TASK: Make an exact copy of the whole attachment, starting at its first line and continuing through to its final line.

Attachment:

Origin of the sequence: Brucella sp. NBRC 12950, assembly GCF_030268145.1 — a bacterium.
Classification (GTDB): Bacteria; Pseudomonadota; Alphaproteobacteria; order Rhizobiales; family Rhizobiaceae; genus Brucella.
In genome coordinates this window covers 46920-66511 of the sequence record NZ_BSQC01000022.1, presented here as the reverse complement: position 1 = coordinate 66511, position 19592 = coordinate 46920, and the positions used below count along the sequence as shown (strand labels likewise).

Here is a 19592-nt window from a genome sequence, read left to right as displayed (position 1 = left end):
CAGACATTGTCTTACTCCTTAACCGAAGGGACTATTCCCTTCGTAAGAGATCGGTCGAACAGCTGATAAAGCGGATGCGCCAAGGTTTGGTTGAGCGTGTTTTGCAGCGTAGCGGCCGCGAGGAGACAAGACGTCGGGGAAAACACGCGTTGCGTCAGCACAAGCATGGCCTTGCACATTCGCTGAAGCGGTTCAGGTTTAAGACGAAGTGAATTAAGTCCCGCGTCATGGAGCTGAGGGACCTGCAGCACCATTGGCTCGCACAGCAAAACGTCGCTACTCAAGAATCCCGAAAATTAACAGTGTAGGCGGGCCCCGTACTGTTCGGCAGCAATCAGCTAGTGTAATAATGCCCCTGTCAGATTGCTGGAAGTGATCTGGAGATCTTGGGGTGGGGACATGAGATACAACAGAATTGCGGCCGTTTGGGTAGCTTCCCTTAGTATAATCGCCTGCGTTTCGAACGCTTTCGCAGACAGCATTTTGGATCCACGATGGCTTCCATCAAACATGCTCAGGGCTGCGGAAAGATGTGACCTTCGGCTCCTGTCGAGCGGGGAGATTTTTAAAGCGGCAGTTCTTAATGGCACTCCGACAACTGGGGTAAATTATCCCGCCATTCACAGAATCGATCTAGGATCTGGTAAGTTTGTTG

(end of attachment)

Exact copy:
Origin of the sequence: Brucella sp. NBRC 12950, assembly GCF_030268145.1 — a bacterium.
Classification (GTDB): Bacteria; Pseudomonadota; Alphaproteobacteria; order Rhizobiales; family Rhizobiaceae; genus Brucella.
In genome coordinates this window covers 46920-66511 of the sequence record NZ_BSQC01000022.1, presented here as the reverse complement: position 1 = coordinate 66511, position 19592 = coordinate 46920, and the positions used below count along the sequence as shown (strand labels likewise).

Here is a 19592-nt window from a genome sequence, read left to right as displayed (position 1 = left end):
CAGACATTGTCTTACTCCTTAACCGAAGGGACTATTCCCTTCGTAAGAGATCGGTCGAACAGCTGATAAAGCGGATGCGCCAAGGTTTGGTTGAGCGTGTTTTGCAGCGTAGCGGCCGCGAGGAGACAAGACGTCGGGGAAAACACGCGTTGCGTCAGCACAAGCATGGCCTTGCACATTCGCTGAAGCGGTTCAGGTTTAAGACGAAGTGAATTAAGTCCCGCGTCATGGAGCTGAGGGACCTGCAGCACCATTGGCTCGCACAGCAAAACGTCGCTACTCAAGAATCCCGAAAATTAACAGTGTAGGCGGGCCCCGTACTGTTCGGCAGCAATCAGCTAGTGTAATAATGCCCCTGTCAGATTGCTGGAAGTGATCTGGAGATCTTGGGGTGGGGACATGAGATACAACAGAATTGCGGCCGTTTGGGTAGCTTCCCTTAGTATAATCGCCTGCGTTTCGAACGCTTTCGCAGACAGCATTTTGGATCCACGATGGCTTCCATCAAACATGCTCAGGGCTGCGGAAAGATGTGACCTTCGGCTCCTGTCGAGCGGGGAGATTTTTAAAGCGGCAGTTCTTAATGGCACTCCGACAACTGGGGTAAATTATCCCGCCATTCACAGAATCGATCTAGGATCTGGTAAGTTTGTTG